Rail (Peter Eleey): I was hoping that we could speak a bit about some of the collaborative projects youve been involved with recently. When did the Trisha Brown [Dance Company] piece [El Trilogy] go up? Terry Winters: It had its New York premier in July, but it actually started a couple of years ago.
By the time you find Pepón Osorios piece in a back section of the Queens Botanical Garden, you will probably have received a number of curious looks from the volleyball players nearby. After youve passed the construction fence remaining from a refurbishment of a nearby underpass, head for the patch of tall reeds. In the middle you will discover a dead tree given new life by the artist, who attached boughs of leaves marked with the fingerprints of children from Queens.
Karen Kilimnik has been painting for a number of years now in the dialectical area between romanticism and irony, a tenuous relationship of interest to an increasing number of artists.
Lee Etheredges New York solo debut is divided between small and large pieces that at their best create a sort of typographical topography.
at New Museum of Contemporary Art If you made it to the Rose Planetarium at the Museum of Natural History before March 1, you were likely reminded that we barely register on the cosmic radar screen.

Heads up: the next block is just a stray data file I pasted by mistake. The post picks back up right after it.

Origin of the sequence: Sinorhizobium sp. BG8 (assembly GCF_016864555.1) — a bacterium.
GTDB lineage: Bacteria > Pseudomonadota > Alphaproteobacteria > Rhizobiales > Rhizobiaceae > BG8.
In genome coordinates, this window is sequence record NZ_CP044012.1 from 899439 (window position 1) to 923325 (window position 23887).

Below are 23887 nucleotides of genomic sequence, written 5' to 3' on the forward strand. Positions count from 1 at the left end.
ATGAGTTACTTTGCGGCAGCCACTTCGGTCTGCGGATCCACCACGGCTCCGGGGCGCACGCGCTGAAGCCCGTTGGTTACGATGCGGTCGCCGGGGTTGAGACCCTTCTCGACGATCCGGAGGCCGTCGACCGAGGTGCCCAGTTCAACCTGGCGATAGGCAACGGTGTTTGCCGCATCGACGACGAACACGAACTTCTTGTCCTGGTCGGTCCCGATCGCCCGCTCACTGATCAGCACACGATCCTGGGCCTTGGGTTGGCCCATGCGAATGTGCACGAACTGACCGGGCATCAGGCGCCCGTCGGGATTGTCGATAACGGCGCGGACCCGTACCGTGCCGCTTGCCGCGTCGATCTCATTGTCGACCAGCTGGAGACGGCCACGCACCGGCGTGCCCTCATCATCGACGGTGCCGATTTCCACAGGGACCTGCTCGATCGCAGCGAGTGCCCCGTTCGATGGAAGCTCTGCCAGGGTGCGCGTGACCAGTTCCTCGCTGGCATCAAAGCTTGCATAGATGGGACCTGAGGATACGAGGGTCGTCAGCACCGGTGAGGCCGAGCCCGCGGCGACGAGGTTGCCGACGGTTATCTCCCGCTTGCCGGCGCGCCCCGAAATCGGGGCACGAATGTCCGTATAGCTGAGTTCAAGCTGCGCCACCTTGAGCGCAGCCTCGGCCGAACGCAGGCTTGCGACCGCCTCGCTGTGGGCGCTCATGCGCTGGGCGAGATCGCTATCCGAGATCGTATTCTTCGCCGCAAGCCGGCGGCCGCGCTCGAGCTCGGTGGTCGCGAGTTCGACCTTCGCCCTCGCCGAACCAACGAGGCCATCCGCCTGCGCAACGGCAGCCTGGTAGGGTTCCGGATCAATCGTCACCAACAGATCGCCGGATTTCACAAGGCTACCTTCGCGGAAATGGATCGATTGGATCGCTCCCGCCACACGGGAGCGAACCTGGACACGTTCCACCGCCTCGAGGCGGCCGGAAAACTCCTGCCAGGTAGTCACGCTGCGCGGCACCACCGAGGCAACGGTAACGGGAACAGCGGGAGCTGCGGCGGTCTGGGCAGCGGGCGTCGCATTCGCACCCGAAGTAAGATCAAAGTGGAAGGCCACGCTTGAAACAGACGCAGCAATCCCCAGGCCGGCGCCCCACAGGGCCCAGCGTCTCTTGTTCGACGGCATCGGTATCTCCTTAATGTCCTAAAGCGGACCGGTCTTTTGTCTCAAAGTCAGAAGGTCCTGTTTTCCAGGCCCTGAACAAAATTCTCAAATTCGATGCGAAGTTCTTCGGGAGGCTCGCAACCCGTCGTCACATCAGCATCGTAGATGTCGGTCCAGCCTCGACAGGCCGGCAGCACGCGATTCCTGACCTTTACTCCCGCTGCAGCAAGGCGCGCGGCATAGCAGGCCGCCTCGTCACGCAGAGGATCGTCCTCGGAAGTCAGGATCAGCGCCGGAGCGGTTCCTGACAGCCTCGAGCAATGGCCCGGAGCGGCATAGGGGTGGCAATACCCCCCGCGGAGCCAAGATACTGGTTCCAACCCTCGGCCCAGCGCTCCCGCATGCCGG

Tim Wilson PG-13 at Schroeder Romero In his first New York solo appearance, Tim Wilson shows a staid group of paintings that attempt to turn the cast-off plastic figurines of childhood playtime into a meditation on nostalgia and the ways in which personal recollection interacts with greater cultural memory.
Catherine Murphy shows the eight paintings and three drawings that she has completed since her last show in 1998. Her works employ a disconnected realism in the service of fundamentally abstract formal concerns.
At Joseph Silvestrothe most ambitious new gallery in WilliamsburgRyan McGinness has mounted the spaces debut solo show, a collection of work that includes a wide range of media from wall drawings and paintings to videos and skateboard decks, and in a sense also the T-shirts for sale at the front table.
Kazumi Tanakas show at Kent continues the artists earlier work with memory, showcasing her particular brand of nostalgia coupled with high craftsmanship.
In Project Room, a three-person show at P.S.1, and in Work in Progress, a solo show at the new and very small Plus Ultra Gallery, Joe Fig presents his dioramas of artists in their studios.
I feel slightly bad about trashing a 303 artist again, and so soon, but this show deserved it even more than the gallerys previous one.